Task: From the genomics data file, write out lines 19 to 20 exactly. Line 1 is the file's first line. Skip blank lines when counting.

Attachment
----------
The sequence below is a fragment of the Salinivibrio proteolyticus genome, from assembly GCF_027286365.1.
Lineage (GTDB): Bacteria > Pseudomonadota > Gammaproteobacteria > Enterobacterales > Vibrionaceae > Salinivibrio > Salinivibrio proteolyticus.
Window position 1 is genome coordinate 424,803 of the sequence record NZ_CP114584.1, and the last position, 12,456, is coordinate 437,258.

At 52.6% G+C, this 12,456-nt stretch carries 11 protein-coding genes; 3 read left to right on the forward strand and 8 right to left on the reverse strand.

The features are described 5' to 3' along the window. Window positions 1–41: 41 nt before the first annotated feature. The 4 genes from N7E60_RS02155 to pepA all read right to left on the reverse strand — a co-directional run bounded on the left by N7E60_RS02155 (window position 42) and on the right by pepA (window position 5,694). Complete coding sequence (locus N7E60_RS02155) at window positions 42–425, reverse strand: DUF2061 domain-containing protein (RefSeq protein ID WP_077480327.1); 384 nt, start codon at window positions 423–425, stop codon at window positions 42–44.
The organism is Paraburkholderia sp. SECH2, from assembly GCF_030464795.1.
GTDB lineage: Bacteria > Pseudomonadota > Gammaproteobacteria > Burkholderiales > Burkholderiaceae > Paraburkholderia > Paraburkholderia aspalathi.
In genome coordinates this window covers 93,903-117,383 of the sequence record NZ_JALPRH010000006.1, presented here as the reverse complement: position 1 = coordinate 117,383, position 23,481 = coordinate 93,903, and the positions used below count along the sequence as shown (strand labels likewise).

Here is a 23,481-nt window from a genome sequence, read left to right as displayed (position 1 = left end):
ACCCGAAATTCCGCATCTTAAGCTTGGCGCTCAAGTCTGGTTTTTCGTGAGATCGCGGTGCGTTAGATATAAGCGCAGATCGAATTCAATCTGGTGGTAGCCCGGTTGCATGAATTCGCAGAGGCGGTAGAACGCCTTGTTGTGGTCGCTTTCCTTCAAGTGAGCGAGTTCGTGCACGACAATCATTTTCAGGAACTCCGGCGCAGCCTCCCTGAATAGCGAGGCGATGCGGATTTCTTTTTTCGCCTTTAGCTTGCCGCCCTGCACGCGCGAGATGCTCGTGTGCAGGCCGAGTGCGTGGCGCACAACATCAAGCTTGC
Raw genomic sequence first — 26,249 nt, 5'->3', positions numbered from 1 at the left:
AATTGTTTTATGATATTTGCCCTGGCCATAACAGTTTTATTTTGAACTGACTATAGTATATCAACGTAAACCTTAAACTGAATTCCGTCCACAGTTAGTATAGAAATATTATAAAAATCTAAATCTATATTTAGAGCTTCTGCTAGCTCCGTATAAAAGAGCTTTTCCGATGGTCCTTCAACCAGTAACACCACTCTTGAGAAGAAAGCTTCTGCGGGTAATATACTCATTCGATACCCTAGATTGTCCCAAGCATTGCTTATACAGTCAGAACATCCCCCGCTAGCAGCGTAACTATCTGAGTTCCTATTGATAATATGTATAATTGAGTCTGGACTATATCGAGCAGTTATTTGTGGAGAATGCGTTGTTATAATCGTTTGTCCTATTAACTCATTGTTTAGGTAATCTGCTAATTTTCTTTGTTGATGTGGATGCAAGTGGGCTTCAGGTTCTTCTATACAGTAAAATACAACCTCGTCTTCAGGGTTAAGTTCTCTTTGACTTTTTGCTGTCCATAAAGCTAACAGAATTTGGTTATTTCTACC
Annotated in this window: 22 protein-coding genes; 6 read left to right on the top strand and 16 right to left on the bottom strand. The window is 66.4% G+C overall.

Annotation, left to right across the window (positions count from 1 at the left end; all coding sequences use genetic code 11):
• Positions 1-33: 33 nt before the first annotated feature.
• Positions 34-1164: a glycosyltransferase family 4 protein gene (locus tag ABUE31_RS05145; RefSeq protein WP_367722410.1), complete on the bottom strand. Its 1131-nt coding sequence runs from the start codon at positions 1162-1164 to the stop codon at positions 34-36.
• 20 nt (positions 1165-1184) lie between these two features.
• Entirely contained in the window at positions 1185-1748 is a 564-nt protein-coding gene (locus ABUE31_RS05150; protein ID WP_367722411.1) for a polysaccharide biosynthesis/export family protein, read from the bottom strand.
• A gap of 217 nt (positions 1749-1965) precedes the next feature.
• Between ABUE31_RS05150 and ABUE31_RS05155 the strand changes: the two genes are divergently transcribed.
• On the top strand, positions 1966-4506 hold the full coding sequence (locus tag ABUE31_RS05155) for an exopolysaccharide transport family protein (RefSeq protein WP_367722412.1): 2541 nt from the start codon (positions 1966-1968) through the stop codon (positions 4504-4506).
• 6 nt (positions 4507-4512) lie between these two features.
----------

• A gap of 217 nt (positions 1749-1965) precedes the next feature.
• Between ABUE31_RS05150 and ABUE31_RS05155 the strand changes: the two genes are divergently transcribed.